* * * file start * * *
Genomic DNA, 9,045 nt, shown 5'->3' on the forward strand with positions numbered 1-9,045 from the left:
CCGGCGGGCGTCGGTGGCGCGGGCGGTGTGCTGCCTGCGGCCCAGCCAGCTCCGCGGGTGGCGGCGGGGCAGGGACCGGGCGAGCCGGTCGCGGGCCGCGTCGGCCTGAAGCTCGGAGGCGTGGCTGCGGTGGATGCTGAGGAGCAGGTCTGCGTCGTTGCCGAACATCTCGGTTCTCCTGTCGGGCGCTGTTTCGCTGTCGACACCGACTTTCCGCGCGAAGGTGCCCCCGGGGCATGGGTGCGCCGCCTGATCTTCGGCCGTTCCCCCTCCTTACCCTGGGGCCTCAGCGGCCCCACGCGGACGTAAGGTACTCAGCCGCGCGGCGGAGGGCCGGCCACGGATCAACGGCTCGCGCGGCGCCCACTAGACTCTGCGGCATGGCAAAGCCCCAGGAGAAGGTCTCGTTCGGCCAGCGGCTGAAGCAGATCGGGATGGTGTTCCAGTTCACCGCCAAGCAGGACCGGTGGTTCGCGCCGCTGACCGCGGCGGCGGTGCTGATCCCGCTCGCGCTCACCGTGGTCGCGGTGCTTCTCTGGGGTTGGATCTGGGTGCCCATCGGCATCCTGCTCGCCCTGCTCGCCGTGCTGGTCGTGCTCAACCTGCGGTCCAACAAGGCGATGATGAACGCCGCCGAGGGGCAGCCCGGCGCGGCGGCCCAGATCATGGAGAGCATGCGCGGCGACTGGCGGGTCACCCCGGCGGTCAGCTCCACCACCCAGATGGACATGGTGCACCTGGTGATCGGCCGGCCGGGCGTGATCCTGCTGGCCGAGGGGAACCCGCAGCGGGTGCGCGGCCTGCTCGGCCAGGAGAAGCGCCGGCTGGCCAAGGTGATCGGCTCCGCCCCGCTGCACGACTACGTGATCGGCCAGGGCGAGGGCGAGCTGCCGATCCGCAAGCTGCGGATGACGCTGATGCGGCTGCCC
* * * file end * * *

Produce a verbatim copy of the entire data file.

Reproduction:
Genomic DNA, 9,045 nt, shown 5'->3' on the forward strand with positions numbered 1-9,045 from the left:
CCGGCGGGCGTCGGTGGCGCGGGCGGTGTGCTGCCTGCGGCCCAGCCAGCTCCGCGGGTGGCGGCGGGGCAGGGACCGGGCGAGCCGGTCGCGGGCCGCGTCGGCCTGAAGCTCGGAGGCGTGGCTGCGGTGGATGCTGAGGAGCAGGTCTGCGTCGTTGCCGAACATCTCGGTTCTCCTGTCGGGCGCTGTTTCGCTGTCGACACCGACTTTCCGCGCGAAGGTGCCCCCGGGGCATGGGTGCGCCGCCTGATCTTCGGCCGTTCCCCCTCCTTACCCTGGGGCCTCAGCGGCCCCACGCGGACGTAAGGTACTCAGCCGCGCGGCGGAGGGCCGGCCACGGATCAACGGCTCGCGCGGCGCCCACTAGACTCTGCGGCATGGCAAAGCCCCAGGAGAAGGTCTCGTTCGGCCAGCGGCTGAAGCAGATCGGGATGGTGTTCCAGTTCACCGCCAAGCAGGACCGGTGGTTCGCGCCGCTGACCGCGGCGGCGGTGCTGATCCCGCTCGCGCTCACCGTGGTCGCGGTGCTTCTCTGGGGTTGGATCTGGGTGCCCATCGGCATCCTGCTCGCCCTGCTCGCCGTGCTGGTCGTGCTCAACCTGCGGTCCAACAAGGCGATGATGAACGCCGCCGAGGGGCAGCCCGGCGCGGCGGCCCAGATCATGGAGAGCATGCGCGGCGACTGGCGGGTCACCCCGGCGGTCAGCTCCACCACCCAGATGGACATGGTGCACCTGGTGATCGGCCGGCCGGGCGTGATCCTGCTGGCCGAGGGGAACCCGCAGCGGGTGCGCGGCCTGCTCGGCCAGGAGAAGCGCCGGCTGGCCAAGGTGATCGGCTCCGCCCCGCTGCACGACTACGTGATCGGCCAGGGCGAGGGCGAGCTGCCGATCCGCAAGCTGCGGATGACGCTGATGCGGCTGCCC